Verlander’s best days looked to be a thing of the past after his 2014 season where he posted a 4.54 ERA followed by an injury-plagued ‘15. But the Detroit ace has reinvented himself. Gone are the days of Verlander touching 100 mph in the eighth inning. Although the fastball velocity may be diminished, this season Verlander threw a higher percentage of four- and two-seam fastballs, added more velocity to his slider, and quit throwing his changeup so much. Instead of simply throwing pure heat past hitters, Verlander learned to pitch to his 33-year-old body’s abilities and the result could be his second Cy Young award.
The 2016 numbers between Kluber and Verlander are as close to identical two pitchers can have, but Verlander has the slightest of edges in strikeouts per nine innings (10.04 vs. 9.5), strikeout percentage (28.1 vs. 26.4), batting average against (.204 vs. 214), and WHIP (1.00 vs. 1.06). Both aces are more than deserving of another Cy Young to add to their mantle, but my gut says Verlander walks away with a narrow victory over Kluber.
Prediction: Justin Verlander
NL Cy young Award: Kyle Hendricks (CHC); Jon Lester (CHC); Max Scherzer (WAS)
Scherzer might be the beneficiary of the Cubs’ success. Hendricks and Lester both put together Cy Young-worthy seasons, and both have arguments to be the winner, which very well could lead to split votes from the BBWAA — giving the award to Scherzer, who also is rather deserving.
Hendricks, a ground ball pitcher who doesn’t throw more than 91 mph, led all of MLB in ERA (2.15), had a lower walk rate (5.8 percent), home run rate (0.72 HR/9) and batting average on balls in play (.252) than the other two finalists. Scherzer pitched 25 more innings than Lester, and 40 more than Hendricks, running away with the MLB strikeout crown (284). But on the flip side, Mad Max surrendered 20 more runs than both Cubs pitchers and allowed 10 more home runs than Lester, and 16 more than Hendricks.
While Scherzer and Hendricks certainly have arguments to win, Lester may be best suited for the award this season. His numbers (2.44 ERA, 1.02 WHIP, 197 K) certainly back up his candidacy, especially in the second half of the season (14 starts, 1.76 ERA, 0.935 WHIP, .192 batting avg). But perhaps the manner in which he pitched sets him apart. Where Hendricks is strictly a ground ball, weak contact pitcher, and Scherzer is pure power, Lester was a bit of both in 2016. Lester was the best in the NL this season in how he attacked opposing lineups, something that the numbers may not portray so obviously.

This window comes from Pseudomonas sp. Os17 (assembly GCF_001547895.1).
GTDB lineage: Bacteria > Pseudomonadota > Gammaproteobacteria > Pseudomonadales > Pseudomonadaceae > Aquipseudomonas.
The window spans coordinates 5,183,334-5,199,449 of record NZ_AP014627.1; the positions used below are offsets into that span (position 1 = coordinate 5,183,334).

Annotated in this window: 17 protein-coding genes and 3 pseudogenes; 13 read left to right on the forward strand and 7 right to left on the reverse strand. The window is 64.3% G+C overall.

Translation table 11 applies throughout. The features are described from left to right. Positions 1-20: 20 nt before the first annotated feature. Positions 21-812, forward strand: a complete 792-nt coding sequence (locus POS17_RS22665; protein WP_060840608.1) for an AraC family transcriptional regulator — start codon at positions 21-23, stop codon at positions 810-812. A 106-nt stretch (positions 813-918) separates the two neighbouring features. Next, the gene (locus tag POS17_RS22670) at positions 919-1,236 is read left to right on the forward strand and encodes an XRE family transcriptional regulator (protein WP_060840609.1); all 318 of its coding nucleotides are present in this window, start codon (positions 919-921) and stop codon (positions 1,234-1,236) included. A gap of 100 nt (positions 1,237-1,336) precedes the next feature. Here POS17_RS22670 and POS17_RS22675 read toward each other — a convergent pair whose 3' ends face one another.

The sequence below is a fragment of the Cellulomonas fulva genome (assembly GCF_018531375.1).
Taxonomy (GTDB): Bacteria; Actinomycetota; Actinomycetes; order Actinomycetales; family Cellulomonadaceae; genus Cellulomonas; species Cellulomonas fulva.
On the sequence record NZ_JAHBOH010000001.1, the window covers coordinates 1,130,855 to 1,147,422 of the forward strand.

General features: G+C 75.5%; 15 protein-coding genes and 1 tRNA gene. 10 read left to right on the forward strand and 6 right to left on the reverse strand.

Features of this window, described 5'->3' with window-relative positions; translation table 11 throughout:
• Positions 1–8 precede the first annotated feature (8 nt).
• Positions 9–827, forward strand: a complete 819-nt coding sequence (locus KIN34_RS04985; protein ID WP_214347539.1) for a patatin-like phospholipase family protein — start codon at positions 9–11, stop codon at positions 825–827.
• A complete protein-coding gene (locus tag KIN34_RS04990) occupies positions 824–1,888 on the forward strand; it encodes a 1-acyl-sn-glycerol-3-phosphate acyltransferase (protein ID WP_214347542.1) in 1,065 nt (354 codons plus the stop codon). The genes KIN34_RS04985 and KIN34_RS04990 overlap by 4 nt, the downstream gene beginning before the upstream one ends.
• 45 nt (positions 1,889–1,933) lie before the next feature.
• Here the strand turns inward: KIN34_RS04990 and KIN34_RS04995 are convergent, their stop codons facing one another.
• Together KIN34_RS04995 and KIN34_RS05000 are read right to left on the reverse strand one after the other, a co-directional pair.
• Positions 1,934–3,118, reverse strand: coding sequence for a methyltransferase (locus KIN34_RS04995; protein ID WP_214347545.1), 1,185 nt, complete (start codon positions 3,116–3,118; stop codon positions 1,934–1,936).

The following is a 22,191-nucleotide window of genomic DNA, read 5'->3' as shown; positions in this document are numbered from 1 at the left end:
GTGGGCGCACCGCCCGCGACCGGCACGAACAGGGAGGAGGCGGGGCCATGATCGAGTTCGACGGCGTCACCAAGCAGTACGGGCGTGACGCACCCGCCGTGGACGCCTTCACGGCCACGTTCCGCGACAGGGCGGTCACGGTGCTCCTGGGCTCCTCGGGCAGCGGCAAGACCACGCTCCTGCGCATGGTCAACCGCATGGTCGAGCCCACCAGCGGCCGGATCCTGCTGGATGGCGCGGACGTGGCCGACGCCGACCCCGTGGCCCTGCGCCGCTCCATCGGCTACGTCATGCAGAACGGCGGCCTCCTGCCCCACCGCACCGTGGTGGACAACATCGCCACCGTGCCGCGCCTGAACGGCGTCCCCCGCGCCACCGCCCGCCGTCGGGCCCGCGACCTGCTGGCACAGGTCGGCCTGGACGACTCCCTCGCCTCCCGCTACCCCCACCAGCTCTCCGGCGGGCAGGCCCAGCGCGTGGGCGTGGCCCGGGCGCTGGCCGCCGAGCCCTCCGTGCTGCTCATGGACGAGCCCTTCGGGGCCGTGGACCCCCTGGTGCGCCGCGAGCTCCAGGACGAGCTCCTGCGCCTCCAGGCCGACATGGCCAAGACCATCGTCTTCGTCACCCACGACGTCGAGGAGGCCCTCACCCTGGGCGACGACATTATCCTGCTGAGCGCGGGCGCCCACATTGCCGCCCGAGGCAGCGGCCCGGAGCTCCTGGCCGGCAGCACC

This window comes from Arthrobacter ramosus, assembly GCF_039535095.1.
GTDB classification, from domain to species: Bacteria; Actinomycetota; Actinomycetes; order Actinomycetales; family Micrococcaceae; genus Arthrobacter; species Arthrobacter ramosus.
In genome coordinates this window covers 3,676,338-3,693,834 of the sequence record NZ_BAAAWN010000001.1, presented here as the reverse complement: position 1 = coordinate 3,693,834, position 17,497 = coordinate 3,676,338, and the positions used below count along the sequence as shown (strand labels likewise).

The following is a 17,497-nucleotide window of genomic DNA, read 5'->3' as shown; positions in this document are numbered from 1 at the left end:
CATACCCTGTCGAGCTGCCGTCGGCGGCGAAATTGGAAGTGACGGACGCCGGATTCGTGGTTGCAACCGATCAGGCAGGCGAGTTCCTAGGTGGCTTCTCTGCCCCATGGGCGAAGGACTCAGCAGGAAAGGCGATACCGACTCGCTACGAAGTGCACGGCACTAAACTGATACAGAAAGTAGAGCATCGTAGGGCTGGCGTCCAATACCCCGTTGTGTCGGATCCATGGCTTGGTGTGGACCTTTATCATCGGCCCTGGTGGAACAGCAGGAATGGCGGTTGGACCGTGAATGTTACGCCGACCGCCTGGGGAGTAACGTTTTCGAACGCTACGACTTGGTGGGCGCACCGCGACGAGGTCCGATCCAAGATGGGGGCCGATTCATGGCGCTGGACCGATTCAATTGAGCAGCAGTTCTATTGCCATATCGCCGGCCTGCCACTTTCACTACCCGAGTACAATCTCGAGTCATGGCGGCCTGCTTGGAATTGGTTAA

Prediction: Max Scherzer
AL MVP: Jose Altuve (2B, HOU); Mookie Betts (RF, BOS ); Mike Trout (CF, LAA)
Altuve and Betts both have very convincing arguments for the AL MVP award. Both are outstanding, young players who change the game both at the plate and in the field every single day. But, as long as Trout is playing, the MVP is his to lose until further notice.
Trout already has one MVP award to his name, and quite frankly, has been robbed of two others (2013, ’15) — and honestly, I can make a stout argument his rookie season (’12) was MVP-worthy as well. This season Trout slashed .315/.441/.550 with an OPS of .991, 123 runs, 29 HR, 100 RBIs, and 30 stolen bases.
Just give him the trophy already.
Prediction: Mike Trout
NL MVP: Kris Bryant (3B/OF, CHC); Daniel Murphy (2B, WAS); Corey Seager (SS, LAD)
This NL MVP race should be a runaway win for Bryant, the 2015 NL Rookie of the Year. Bryant led the league in WAR (8.4) and runs (121) while hitting .292/.385/.554 with a .939 OPS, 39 HR and 102 RBIs — all while playing plus defense at multiple positions (3B, LF) and playing everywhere on the diamond except second base, catcher and pitcher at some point this season.
Seager’s numbers (as noted above) are outstanding, especially for a rookie, and watching him compete with Bryant for future MVPs will be a treat for years to come — something that MLB needs to relentlessly market and push.
The Daniel Murphy offensive renaissance that began last October ran rampant in 2016 (.347/.390/.595,.985 OPS, 47 doubles, 25 HR, 104 RBIs). For was improved as Murphy is at the plate, his defense at second base is still a well-noted liability. If Murphy could have stayed healthier down the stretch, he certainly would have given Bryant a tougher battle for MVP.
Prediction: Kris Bryant
— Written by Jake Rose, an avid baseball fan who also is a part of the Athlon Sports Contributor Network. Follow him on Twitter @JakeRose24.
(Corey Seager photo courtesy of Getty Images)